MICHELE NORRIS, host:
This is ALL THINGS CONSIDERED from NPR News. I'm Michele Norris.
MELISSA BLOCK, host:
And I'm Melissa Block.
Today, the United Auto Workers ratified a package that will cut huge health care costs for General Motors just days before the company is expected to declare bankruptcy. At the same time, Chrysler is on the cusp of recreating itself in bankruptcy court. Chrysler is about to sell its best assets to create a new company.
NORRIS: One of the new owners will be Fiat, the Italian car maker. And while the economic crisis has proved nearly fatal for GM and Chrysler, Fiat has tried to capitalize on big opportunities in Europe and in the U.S. Fiat has global ambitions, but as NPR's Sylvia Poggioli reports from Turin, not everyone in Fiat's hometown is so confident.
SYLVIA POGGIOLI: This is gate number two of Mirafiori, the last Fiat plant in Turin. It's 2 p.m., the morning shift is over, the nightshift is coming in. the 15,000 workers still employed here are worried and tense, most don't want to talk to reporters, except for one man who gives only his first name, Giuliano.
GIULIANO: (Through translator) We know that when there's a merger, workers always lose. Fiat's a good product, but the auto industry is changing. And I fear there's not much of a future for workers like us.
POGGIOLI: Fiat management has imposed a media blackout until merger negotiations in Germany are completed - and even unions are being kept in the dark. Vittorio De Martino is a top official of the powerful metalworkers union.
Mr. VITTORIO DE MARTINO (Metalworkers Union): (Through Translator) We have no information whatsoever. American unions were active participants in the Chrysler deal. The German unions have also been involved in their talks. We'll get the news only once the deal has been concluded.
POGGIOLI: De Martino fears that will mean a 10 percent reduction of the Italian workforce. About 80,000 workers are employed at Fiat's five remaining Italian plants. Production has steadily declined, and they now make just over one-third of the nearly two million vehicles Fiat produces annually. The majority come off assembly lines in Brazil, Serbia, Russia, Turkey and elsewhere. The popular Cinquecento model is made in Poland.
For decades, the city of Turin was known as the Italian Detroit: a gray, early-to-bed, one-company town. Angelo Pezzana, owner of the Luxembourg Bookstore, says the Fiat owners, the Agnelli family, set the tone.
Mr. ANGELO PEZZANA (Owner, Luxembourg Bookstore): Agnelli, they never been great names like the Guggenheim, Rockefeller, Ford. They were not at all interested in culture. They never built a museum, nothing. They were industrialists. They built nothing for town except a big industry, which has its value, too.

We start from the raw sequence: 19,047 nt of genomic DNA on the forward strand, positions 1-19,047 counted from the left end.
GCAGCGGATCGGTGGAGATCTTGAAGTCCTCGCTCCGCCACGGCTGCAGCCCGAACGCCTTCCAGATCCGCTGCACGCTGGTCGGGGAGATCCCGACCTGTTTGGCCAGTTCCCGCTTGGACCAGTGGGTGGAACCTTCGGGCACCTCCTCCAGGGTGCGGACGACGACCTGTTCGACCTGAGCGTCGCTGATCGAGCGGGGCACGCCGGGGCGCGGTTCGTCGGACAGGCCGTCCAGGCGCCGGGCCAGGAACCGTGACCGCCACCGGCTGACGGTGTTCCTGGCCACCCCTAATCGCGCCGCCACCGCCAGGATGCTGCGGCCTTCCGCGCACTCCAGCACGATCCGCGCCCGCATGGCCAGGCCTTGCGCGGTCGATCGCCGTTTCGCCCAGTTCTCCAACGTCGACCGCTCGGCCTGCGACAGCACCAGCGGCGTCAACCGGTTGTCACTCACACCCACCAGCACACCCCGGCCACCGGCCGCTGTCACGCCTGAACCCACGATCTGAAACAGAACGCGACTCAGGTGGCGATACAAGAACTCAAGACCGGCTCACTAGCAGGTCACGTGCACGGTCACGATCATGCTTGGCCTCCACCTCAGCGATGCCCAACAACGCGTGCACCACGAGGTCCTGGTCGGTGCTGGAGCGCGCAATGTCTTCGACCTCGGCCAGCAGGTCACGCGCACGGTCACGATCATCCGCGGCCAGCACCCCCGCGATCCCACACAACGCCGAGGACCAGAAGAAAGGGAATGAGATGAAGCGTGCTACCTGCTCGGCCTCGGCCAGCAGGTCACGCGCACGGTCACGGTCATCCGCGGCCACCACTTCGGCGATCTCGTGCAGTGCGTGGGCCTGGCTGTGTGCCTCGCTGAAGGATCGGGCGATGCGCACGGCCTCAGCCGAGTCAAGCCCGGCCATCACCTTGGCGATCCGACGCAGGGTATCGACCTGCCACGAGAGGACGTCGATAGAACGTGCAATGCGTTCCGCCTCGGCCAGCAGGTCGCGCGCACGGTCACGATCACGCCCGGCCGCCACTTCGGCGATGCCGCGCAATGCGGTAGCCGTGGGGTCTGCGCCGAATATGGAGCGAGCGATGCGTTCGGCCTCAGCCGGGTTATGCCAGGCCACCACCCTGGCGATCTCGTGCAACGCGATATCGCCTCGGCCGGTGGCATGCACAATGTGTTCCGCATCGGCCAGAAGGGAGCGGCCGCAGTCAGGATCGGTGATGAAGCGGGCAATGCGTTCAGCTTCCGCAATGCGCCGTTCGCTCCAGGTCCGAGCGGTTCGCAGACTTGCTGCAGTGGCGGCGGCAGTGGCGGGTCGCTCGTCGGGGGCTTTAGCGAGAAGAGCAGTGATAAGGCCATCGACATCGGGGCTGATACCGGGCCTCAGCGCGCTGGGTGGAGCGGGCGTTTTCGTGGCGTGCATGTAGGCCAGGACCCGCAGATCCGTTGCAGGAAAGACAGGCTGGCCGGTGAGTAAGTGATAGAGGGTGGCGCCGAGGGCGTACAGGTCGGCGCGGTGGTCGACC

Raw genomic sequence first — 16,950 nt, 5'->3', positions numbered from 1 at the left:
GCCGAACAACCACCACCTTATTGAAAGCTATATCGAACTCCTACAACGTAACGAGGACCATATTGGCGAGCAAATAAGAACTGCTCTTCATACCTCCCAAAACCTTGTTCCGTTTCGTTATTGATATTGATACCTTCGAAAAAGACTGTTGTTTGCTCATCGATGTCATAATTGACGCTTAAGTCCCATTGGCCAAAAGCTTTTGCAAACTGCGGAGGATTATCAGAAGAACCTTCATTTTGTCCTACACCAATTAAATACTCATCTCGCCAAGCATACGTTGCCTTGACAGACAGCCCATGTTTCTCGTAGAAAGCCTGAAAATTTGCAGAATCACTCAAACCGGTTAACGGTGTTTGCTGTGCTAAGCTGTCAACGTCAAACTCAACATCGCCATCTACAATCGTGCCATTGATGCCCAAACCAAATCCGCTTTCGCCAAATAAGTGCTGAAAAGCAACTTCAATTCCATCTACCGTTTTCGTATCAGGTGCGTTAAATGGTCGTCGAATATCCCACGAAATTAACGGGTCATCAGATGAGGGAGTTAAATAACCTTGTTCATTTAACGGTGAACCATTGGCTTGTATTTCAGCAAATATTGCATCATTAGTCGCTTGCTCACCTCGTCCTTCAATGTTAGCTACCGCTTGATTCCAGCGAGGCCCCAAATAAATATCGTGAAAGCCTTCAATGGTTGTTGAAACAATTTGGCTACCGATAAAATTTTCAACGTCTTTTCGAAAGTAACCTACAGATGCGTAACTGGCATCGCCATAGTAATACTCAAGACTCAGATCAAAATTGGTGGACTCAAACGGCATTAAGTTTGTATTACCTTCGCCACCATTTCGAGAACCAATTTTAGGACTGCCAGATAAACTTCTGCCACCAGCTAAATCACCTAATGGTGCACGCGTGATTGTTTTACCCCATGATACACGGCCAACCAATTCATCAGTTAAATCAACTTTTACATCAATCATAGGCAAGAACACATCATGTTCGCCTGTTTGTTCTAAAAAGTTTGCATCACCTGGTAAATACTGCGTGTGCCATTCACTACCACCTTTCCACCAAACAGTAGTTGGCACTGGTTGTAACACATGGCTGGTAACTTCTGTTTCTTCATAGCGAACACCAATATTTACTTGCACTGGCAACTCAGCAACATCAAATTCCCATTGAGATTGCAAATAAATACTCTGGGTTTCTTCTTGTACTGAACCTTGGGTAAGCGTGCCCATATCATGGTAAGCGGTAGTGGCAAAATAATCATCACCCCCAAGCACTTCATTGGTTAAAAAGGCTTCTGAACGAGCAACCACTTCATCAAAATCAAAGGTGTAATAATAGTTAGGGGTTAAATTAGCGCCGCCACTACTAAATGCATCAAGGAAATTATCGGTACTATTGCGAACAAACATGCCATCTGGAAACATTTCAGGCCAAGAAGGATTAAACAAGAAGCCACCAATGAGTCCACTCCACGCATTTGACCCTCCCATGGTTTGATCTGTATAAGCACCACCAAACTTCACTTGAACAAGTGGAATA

POGGIOLI: But in recent years, as Fiat went through a serious crisis and production was sent abroad, the city of Turin went through a cultural and architectural revival. Today, its city center, dotted with magnificent 17th and 18th century palaces and squares, is a haven for pedestrians and outdoor cafes.
And despite the automaker's production difficulties, Fiat's research and development arm, the CRF, revolutionized the industry with the common rail, an environmentally friendly diesel engine technology that's now used by every major European car maker.
Turin Mayor Sergio Chiamparino says the quality of CRF research convinced the U.S. administration to back the Fiat-Chrysler deal.
Mayor SERGIO CHIAMPARINO (Turin, Italy): The reason for the call for Mr. Obama is that CRF invented the so-called multiair system - that is a kind of a common rail, but for the better engine to reduce the pollution and to improve the force of the engine. I think that this is the way.
POGGIOLI: The Turin area hosts 5,000 small industrial software firms, aerospace companies and even Europe's biggest motorboat maker. The concentration of research and technological know-how that could help re-design the future of the auto sector is one of the cards Fiat CEO Sergio Marchionne brought to negotiating tables in America and in Germany.
Industrial history professor, Giuseppe Berta, says Marchionne can also count on other factors: the vast transformation of the car industry and the decline of American auto dominance.
Professor GIUSEPPE BERTA (Industrial History, University of Bocconi, Milan): And is emerging a completely new geography of the sector, of the industrial sector. So Marchionne thinks that if he is able - if we'll be able to arrive -the first to organize a new group, he will succeed.
POGGIOLI: But it's yet not clear whether this will be enough to make a medium-sized player like Fiat into a global giant of the future auto industry.
Sylvia Poggioli, NPR News, Turin.
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